My Maryland ancestry goes back to Governor William Stone (1603-1660) and his wife Verlinda Graves or Cotton (?-c. 1675). (See “A Protestant Governor for Catholic Maryland” in ALL OF THE ABOVE, Richard Baldwin Cook, published by NATVA LLC, 2007, 2009, pp. 363-375.)
In 1648, Captain William and Verlinda Stone came into Maryland from Virginia Colony. They had been part of the influential and wealthy elite of Virginia. They were typical of the well-connected, ambitious, talented, assertive and miniscule colonial patrician class, who wanted large tracts and many slaves to make their lands ever more productive and profitable for themselves and their heirs.
A communicant of the Church of England, Stone became Governor of Maryland shortly before the beheading of Charles I in 1649. He was appointed by the Catholic Cecil Calvert, Second Lord Baltimore and colonizer (“proprietor”) of the Province of Maryland. Cecil Calvert “hastened to secure his tenure of Maryland by showing the world that his Province was not all Roman Catholic to the prejudice of Protestants.”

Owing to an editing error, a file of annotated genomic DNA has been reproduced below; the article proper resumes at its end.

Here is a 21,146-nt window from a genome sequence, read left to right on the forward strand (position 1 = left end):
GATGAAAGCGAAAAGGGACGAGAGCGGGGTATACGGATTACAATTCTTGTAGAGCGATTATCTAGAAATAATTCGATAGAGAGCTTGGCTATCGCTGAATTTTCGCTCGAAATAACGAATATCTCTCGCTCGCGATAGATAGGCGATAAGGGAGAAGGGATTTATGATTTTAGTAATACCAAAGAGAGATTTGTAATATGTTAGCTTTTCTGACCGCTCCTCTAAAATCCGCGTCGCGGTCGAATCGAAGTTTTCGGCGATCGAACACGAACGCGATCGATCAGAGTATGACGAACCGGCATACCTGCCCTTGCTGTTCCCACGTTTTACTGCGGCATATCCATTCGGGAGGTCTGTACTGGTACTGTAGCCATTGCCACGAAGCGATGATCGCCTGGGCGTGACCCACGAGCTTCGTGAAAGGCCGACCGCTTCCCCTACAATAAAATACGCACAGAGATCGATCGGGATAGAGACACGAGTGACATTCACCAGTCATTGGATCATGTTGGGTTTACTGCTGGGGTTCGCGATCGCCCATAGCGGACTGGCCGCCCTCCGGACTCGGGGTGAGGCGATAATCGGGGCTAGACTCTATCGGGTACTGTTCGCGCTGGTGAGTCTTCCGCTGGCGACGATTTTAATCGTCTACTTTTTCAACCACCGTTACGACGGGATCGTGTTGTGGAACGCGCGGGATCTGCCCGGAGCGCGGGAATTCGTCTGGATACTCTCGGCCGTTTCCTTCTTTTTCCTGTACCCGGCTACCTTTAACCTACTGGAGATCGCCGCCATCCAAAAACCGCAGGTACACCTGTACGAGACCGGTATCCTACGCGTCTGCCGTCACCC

At the time of his appointment as Governor of Maryland, William Stone was already prominent in Virginia. Born in Northhamptonshire England in 1603, he was living in “the Plantation of Acchowmacke” [Accawmacke] in 1633, a commissioner, and member of the Accawmacke Court (Northampton County) that year. (Records of William Stone’s appointments, land transactions and other activities in Virginia are among the oldest surviving records in that state.) In 1634, Stone was appointed High Sheriff of the county. In 1635, Stone was listed as a member of the first Vestry to be organized at Hungars Episcopal Church, Eastville, in Northhampton County, Virginia Colony. Therefore, Stone was part of the religious establishment of Virginia.